With his latest book Midnight Light, Dave Bidini heads to Yellowknife to work at a newspaper preserved by and for the community

Dave Bidini is having a Sally Field moment.

He did it. He finally did it. You really, really like him.

And he now has the proof — for the first time in his book-writing career he can now call himself a “bestselling author,” as his latest tome Midnight Light: A Personal Journey to the North has hit the Top 10 in Canada.

“It’s been many years, but I finally got there,” he says with a laugh. “I think I’m being rewarded for sticking around a little bit.”

He has longevity and diversity going for him, as anyone who knows the name Bidini can attest. There’s his lengthy tenure in indie Canart rock act The Rheostatics, there’s that writerly life which has produced a dozen books — many of them hockey related, such as Keon and Me, The Best Game That You Can Name and Tropic of Hockey: My Search for the Game in Unlikely Places — as well as a couple of plays, his TV and film doc work, and then his journalisming for several Canadian publications, as well as his own independent community newspaper startup in T.O. the West End Phoenix.

So. Yeah. He’s done and is doing stuff.

And the latest stuff he done did, Midnight Light, ties together a couple of his creative lives, with Bidini travelling to Yellowknife to work at the local newspaper, The Yellowknifer, and to write this book documenting the people and the place, and how they’re inextricably linked.

The writer will be in Calgary for several Wordfest Imaginarium events this week. Prior to his appearance, he had a conversation with theYYSCENE, beginning with his newfound status as a bestselling author.

Q: Why do you think this book?

A: Well, I do think the north, or the idea of the north is emerging, rising in our national consciousness, I believe, and our national imagination is starting to recognize it a little more through the work of others. And so I think people are compelled a little bit, or compelling themselves to learn about this great massive parcel of land and people and culture that exists at the top of the country. So I think maybe that’s why. Maybe it is something a little bit to do with the writing and the work being established or my work being established a little bit more, but I also do think that people are really interested in finding out about the place that I wrote about.

Q: I agree and I do think you write about it very vividly and very romantically.

A: I am a romantic dude, I believe in romance … Part of romance is the romance of discovery and probably if we’re not discovering, especially in Canada, then we’re not alive. So I embrace that romance. And romance beats cynicism as far as I’m concerned.

Q: I’d read an interview where you’d said there is no cynicism up there, it’s a very non-cynical place.

A: Yeah, it’s interesting because I think in a place where mere survival is the order of the day you don’t really have time to sit around feeling cynical about the modern world. I also think in the north there’s a closer connection to the ancient world, I suppose, or the other world. It’s really not so much about charging into the future, although there’s part of that, it’s more simply about maintaining a life and a presence there. So, being in a part of the world where just being alive, continuing to be alive against the elements, it feeds less into that navel-gazing that affects us down south, that’s for sure.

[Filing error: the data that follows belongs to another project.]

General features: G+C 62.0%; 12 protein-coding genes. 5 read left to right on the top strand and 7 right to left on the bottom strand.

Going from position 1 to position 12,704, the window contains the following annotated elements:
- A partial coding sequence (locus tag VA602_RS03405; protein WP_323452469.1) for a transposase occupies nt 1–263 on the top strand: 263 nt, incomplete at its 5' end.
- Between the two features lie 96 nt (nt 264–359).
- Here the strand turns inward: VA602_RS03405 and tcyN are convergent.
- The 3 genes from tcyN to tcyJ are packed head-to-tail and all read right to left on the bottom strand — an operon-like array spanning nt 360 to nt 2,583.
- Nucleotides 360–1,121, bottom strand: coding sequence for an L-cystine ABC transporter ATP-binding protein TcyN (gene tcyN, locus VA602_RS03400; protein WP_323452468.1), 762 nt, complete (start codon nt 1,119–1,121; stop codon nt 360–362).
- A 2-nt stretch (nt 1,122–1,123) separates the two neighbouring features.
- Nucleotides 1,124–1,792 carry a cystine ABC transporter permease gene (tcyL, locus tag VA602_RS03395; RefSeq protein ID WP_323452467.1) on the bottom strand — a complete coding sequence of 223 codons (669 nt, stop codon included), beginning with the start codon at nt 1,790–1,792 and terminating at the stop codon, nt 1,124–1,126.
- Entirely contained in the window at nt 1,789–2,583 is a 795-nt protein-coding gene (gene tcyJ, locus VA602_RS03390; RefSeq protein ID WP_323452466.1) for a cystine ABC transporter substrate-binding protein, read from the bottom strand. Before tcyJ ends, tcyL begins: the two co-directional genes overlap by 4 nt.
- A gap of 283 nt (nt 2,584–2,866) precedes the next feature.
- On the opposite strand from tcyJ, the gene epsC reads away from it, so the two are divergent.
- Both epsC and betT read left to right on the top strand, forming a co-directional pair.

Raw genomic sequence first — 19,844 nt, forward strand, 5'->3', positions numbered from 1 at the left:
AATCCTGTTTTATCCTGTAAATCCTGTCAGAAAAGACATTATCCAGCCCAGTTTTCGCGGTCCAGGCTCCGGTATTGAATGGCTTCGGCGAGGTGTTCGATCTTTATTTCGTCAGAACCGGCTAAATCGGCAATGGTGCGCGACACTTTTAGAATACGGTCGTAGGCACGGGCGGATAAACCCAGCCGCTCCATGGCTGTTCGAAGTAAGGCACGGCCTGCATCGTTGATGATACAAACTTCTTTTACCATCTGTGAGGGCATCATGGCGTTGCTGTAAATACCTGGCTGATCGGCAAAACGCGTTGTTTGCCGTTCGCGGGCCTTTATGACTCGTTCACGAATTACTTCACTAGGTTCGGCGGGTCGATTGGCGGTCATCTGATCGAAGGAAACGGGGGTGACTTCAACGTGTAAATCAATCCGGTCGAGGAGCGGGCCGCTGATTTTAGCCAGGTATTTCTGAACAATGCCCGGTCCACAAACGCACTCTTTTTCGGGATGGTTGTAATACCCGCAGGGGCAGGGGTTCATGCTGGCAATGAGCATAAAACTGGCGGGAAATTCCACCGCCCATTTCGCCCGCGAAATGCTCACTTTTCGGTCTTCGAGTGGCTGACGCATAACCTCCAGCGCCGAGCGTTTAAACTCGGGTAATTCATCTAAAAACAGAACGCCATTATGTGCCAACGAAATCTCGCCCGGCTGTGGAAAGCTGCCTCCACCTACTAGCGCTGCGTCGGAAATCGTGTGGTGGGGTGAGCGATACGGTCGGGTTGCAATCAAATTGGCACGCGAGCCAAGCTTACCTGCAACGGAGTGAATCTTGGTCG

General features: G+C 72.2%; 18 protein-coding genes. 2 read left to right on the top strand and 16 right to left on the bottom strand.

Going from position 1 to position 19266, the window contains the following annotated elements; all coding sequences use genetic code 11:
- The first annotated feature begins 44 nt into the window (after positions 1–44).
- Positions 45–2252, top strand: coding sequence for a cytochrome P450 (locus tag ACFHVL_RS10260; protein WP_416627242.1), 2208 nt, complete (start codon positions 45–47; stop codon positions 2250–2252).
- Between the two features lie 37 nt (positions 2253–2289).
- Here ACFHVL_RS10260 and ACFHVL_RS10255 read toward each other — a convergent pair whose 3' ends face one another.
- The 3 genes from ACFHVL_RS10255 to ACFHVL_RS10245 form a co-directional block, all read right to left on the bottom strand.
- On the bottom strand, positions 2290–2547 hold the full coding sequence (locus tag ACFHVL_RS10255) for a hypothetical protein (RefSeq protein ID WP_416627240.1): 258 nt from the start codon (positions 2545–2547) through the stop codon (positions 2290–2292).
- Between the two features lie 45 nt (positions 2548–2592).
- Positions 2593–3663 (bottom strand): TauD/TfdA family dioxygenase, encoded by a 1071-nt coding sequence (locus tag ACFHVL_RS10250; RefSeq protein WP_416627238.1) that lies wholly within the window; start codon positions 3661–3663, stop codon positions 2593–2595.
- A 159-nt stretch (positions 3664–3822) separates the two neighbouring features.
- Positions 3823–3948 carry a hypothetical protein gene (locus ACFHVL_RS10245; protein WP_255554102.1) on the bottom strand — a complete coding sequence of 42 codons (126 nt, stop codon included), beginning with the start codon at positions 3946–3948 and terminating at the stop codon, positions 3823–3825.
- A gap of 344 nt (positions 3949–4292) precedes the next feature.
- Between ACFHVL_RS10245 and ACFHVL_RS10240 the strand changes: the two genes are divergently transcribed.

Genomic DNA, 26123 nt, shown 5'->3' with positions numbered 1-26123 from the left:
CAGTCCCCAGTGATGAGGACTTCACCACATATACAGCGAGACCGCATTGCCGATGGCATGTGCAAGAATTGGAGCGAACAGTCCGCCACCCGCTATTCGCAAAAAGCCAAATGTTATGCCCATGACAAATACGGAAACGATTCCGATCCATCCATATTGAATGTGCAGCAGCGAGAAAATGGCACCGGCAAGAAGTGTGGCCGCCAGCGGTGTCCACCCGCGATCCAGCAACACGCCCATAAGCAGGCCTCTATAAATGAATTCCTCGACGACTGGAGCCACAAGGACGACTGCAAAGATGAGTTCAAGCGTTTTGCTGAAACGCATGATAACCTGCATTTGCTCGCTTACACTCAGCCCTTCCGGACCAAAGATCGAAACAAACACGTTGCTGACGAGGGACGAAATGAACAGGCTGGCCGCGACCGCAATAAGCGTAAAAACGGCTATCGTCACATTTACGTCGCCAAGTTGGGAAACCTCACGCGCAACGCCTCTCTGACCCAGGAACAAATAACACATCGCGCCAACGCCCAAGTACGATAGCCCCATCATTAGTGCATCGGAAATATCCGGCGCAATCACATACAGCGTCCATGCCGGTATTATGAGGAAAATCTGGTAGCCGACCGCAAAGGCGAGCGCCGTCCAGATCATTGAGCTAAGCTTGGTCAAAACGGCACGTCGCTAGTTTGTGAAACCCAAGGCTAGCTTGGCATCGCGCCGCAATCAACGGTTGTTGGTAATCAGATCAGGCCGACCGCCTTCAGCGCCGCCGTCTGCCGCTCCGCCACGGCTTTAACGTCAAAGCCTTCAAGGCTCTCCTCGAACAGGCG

Q: I love the fact that your purpose there was to write about the place, but to also continue doing what you’re doing in Toronto, which is journalism.

A: That’s interesting, too, how that whole niche and block of our culture or one of them, which has been disfigured, I suppose, in other parts of Canada, is still an important thing in the north. And I know, it’s ironic in a way that I would have had to have gone that far from the alleged hub of media in our country to actually find vibrant and confident media, albeit in a traditional (sense). In the north it preserves, like a lot of, even in terms of artifacts … The newspaper is preserved the way the woolly mammoth is preserved in ice. The winter just freezes everything into place and that can be a difficult thing and a hard thing, but it can be a beautiful thing, too.

Q: When you get outside of the major centres you see how vital (newspapers) are for community, and the fact that they’re being killed is sad. You very well know that.

A: Yeah. You have to have community in the north, people have to continue together … there has to be strength in numbers to survive those elements and to even just feel not desolate and not alone and not isolated — people have to be together. And I think the presences of the newspaper is a function of that, for sure.

Q: Did you get that sense when you were working there?

A: Well, yeah, and the Black Knight Pub across from the courthouse in Yellowknife, you have people who just got out of jail, drinking with people who are going to jail, drinking with people who have put them in jail (laughs), drinking with people who’ve gotten them out of jail, drinking with the reporters, drinking with the mayor, drinking with the MLAs. There are not a lot of places to be together especially in the crush of winter, but there are enough places in a city that size, for sure, they are all drawn to those hives, and that’s beautiful, too. It brings people from a lot of different persuasions and backgrounds and identities together. And that’s hard in the big city. We look for pockets of it in our neighbourhoods, it’s nice that it’s so (preserved) up north.

Dave Bidini appears at Wordfest’s 2018 Imaginarium on Wednesday, Oct. 9 at 5 p.m. at the Memorial Park Library, Thursday, Oct. 10 at 5 p.m. at the Memorial Park Library, and on Thursday, Oct 10 at 9 p.m. at the DJD Dance Centre. For tickets please go to